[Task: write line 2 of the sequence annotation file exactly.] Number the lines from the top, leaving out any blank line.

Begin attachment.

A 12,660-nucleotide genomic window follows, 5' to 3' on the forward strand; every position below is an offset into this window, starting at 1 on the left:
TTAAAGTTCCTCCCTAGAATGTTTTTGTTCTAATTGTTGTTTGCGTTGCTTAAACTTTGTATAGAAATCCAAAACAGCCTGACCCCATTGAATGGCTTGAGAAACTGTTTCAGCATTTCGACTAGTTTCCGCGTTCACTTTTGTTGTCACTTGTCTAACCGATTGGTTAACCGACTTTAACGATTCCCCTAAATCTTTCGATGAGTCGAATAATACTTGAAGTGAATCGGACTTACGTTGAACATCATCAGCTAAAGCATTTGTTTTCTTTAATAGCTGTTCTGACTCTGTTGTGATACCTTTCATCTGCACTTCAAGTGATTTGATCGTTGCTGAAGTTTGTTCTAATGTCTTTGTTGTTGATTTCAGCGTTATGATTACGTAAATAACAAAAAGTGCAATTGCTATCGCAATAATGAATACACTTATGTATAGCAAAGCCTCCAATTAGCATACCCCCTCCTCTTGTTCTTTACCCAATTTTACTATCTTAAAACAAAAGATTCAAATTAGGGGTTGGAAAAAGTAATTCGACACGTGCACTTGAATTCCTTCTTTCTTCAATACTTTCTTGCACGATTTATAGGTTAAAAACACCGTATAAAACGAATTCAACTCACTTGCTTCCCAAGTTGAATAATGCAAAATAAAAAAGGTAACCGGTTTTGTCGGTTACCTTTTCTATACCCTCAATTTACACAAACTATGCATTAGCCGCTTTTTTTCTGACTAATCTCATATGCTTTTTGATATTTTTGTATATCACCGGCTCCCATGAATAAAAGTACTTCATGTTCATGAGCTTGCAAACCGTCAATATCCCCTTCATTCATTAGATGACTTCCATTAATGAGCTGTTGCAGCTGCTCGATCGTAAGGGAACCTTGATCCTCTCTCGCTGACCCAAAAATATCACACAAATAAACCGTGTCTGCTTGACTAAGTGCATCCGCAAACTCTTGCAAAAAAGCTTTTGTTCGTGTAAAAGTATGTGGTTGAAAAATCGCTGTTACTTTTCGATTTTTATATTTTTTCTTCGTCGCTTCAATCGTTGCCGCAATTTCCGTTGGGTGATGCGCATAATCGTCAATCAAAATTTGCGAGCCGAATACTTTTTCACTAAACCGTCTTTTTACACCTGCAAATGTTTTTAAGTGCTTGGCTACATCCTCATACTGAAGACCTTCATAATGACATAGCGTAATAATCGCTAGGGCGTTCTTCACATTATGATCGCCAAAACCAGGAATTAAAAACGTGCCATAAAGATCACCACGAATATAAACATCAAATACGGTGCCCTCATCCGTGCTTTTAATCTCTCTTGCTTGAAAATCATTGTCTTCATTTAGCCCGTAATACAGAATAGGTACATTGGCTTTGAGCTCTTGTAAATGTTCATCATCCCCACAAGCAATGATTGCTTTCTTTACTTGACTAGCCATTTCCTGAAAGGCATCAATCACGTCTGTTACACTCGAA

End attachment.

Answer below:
TTAAAGTTCCTCCCTAGAATGTTTTTGTTCTAATTGTTGTTTGCGTTGCTTAAACTTTGTATAGAAATCCAAAACAGCCTGACCCCATTGAATGGCTTGAGAAACTGTTTCAGCATTTCGACTAGTTTCCGCGTTCACTTTTGTTGTCACTTGTCTAACCGATTGGTTAACCGACTTTAACGATTCCCCTAAATCTTTCGATGAGTCGAATAATACTTGAAGTGAATCGGACTTACGTTGAACATCATCAGCTAAAGCATTTGTTTTCTTTAATAGCTGTTCTGACTCTGTTGTGATACCTTTCATCTGCACTTCAAGTGATTTGATCGTTGCTGAAGTTTGTTCTAATGTCTTTGTTGTTGATTTCAGCGTTATGATTACGTAAATAACAAAAAGTGCAATTGCTATCGCAATAATGAATACACTTATGTATAGCAAAGCCTCCAATTAGCATACCCCCTCCTCTTGTTCTTTACCCAATTTTACTATCTTAAAACAAAAGATTCAAATTAGGGGTTGGAAAAAGTAATTCGACACGTGCACTTGAATTCCTTCTTTCTTCAATACTTTCTTGCACGATTTATAGGTTAAAAACACCGTATAAAACGAATTCAACTCACTTGCTTCCCAAGTTGAATAATGCAAAATAAAAAAGGTAACCGGTTTTGTCGGTTACCTTTTCTATACCCTCAATTTACACAAACTATGCATTAGCCGCTTTTTTTCTGACTAATCTCATATGCTTTTTGATATTTTTGTATATCACCGGCTCCCATGAATAAAAGTACTTCATGTTCATGAGCTTGCAAACCGTCAATATCCCCTTCATTCATTAGATGACTTCCATTAATGAGCTGTTGCAGCTGCTCGATCGTAAGGGAACCTTGATCCTCTCTCGCTGACCCAAAAATATCACACAAATAAACCGTGTCTGCTTGACTAAGTGCATCCGCAAACTCTTGCAAAAAAGCTTTTGTTCGTGTAAAAGTATGTGGTTGAAAAATCGCTGTTACTTTTCGATTTTTATATTTTTTCTTCGTCGCTTCAATCGTTGCCGCAATTTCCGTTGGGTGATGCGCATAATCGTCAATCAAAATTTGCGAGCCGAATACTTTTTCACTAAACCGTCTTTTTACACCTGCAAATGTTTTTAAGTGCTTGGCTACATCCTCATACTGAAGACCTTCATAATGACATAGCGTAATAATCGCTAGGGCGTTCTTCACATTATGATCGCCAAAACCAGGAATTAAAAACGTGCCATAAAGATCACCACGAATATAAACATCAAATACGGTGCCCTCATCCGTGCTTTTAATCTCTCTTGCTTGAAAATCATTGTCTTCATTTAGCCCGTAATACAGAATAGGTACATTGGCTTTGAGCTCTTGTAAATGTTCATCATCCCCACAAGCAATGATTGCTTTCTTTACTTGACTAGCCATTTCCTGAAAGGCATCAATCACGTCTGTTACACTCGAA